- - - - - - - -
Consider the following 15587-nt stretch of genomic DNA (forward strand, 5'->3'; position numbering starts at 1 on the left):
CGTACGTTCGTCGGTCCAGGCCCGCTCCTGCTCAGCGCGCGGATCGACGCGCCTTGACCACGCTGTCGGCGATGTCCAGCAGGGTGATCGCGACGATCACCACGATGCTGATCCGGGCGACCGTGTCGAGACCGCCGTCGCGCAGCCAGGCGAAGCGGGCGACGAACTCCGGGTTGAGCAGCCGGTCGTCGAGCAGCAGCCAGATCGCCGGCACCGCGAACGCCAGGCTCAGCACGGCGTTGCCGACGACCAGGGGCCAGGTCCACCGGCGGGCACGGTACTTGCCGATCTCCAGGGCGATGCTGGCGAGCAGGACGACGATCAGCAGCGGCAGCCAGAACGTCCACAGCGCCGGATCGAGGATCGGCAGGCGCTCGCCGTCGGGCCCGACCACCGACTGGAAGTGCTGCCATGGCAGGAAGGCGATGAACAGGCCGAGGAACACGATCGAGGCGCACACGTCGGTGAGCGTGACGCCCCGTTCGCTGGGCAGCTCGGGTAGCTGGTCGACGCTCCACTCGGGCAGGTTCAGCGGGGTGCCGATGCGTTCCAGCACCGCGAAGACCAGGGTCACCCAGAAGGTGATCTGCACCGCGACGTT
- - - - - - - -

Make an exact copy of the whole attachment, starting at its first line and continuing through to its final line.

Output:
Consider the following 15587-nt stretch of genomic DNA (forward strand, 5'->3'; position numbering starts at 1 on the left):
CGTACGTTCGTCGGTCCAGGCCCGCTCCTGCTCAGCGCGCGGATCGACGCGCCTTGACCACGCTGTCGGCGATGTCCAGCAGGGTGATCGCGACGATCACCACGATGCTGATCCGGGCGACCGTGTCGAGACCGCCGTCGCGCAGCCAGGCGAAGCGGGCGACGAACTCCGGGTTGAGCAGCCGGTCGTCGAGCAGCAGCCAGATCGCCGGCACCGCGAACGCCAGGCTCAGCACGGCGTTGCCGACGACCAGGGGCCAGGTCCACCGGCGGGCACGGTACTTGCCGATCTCCAGGGCGATGCTGGCGAGCAGGACGACGATCAGCAGCGGCAGCCAGAACGTCCACAGCGCCGGATCGAGGATCGGCAGGCGCTCGCCGTCGGGCCCGACCACCGACTGGAAGTGCTGCCATGGCAGGAAGGCGATGAACAGGCCGAGGAACACGATCGAGGCGCACACGTCGGTGAGCGTGACGCCCCGTTCGCTGGGCAGCTCGGGTAGCTGGTCGACGCTCCACTCGGGCAGGTTCAGCGGGGTGCCGATGCGTTCCAGCACCGCGAAGACCAGGGTCACCCAGAAGGTGATCTGCACCGCGACGTT